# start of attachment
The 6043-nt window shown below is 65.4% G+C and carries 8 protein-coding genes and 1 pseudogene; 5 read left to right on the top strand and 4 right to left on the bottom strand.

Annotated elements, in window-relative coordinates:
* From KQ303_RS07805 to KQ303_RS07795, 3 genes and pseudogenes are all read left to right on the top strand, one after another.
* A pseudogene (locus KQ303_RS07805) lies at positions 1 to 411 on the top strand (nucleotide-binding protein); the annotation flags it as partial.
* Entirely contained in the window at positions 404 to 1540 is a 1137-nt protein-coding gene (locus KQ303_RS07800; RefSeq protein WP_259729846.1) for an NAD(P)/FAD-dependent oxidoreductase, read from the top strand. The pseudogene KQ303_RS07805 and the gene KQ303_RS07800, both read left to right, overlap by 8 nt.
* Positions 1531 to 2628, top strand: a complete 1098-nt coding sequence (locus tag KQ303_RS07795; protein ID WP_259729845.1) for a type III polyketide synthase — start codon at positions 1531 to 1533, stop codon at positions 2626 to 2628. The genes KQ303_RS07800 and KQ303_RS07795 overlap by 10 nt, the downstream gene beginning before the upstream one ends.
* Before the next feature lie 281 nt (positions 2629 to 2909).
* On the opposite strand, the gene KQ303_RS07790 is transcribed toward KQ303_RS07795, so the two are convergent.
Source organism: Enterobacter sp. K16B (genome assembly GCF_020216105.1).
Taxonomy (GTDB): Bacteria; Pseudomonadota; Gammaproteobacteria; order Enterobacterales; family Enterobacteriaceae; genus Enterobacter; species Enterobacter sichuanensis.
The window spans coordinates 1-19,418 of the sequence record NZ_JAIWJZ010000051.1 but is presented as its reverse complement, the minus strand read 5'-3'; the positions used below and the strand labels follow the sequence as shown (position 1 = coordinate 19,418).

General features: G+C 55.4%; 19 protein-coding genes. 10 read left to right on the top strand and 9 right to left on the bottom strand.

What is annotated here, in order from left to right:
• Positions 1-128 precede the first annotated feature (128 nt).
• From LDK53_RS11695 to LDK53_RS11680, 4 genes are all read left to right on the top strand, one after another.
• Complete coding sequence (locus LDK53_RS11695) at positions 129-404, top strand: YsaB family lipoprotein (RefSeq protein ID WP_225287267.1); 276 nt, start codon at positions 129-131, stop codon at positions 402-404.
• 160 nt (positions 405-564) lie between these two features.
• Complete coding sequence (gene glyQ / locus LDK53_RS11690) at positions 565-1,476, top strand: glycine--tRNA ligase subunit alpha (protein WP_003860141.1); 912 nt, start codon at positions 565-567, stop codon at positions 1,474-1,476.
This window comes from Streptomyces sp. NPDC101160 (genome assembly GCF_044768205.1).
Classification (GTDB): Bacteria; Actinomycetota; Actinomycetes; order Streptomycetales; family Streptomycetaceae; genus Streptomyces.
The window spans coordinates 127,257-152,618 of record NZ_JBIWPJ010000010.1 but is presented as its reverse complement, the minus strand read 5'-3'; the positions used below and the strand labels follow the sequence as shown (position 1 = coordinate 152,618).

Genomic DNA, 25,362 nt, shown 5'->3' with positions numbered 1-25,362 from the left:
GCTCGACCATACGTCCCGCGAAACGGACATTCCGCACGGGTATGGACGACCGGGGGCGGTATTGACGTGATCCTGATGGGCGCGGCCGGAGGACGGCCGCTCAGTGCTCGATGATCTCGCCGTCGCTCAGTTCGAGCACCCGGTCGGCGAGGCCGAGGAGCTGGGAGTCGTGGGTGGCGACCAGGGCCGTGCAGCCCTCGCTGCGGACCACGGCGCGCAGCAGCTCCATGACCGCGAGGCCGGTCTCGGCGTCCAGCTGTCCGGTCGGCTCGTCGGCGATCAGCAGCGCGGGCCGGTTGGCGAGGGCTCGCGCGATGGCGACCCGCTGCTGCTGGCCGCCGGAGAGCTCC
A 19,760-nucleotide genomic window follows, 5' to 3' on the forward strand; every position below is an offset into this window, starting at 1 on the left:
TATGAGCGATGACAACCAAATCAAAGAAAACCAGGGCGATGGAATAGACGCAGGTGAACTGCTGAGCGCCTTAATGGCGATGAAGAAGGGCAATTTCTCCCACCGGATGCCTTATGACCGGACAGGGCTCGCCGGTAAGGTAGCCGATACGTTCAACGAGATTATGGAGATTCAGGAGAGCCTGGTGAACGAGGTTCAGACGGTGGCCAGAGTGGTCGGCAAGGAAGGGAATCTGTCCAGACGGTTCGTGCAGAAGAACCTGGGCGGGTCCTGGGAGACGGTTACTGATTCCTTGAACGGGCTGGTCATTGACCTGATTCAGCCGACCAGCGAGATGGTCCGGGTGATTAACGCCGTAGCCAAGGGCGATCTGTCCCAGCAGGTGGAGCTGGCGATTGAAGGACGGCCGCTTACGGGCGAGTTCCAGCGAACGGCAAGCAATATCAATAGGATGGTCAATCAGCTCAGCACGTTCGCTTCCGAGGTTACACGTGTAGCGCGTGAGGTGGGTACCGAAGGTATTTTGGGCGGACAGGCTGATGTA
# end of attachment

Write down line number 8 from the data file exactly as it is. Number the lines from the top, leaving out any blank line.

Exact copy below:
* On the opposite strand, the gene KQ303_RS07790 is transcribed toward KQ303_RS07795, so the two are convergent.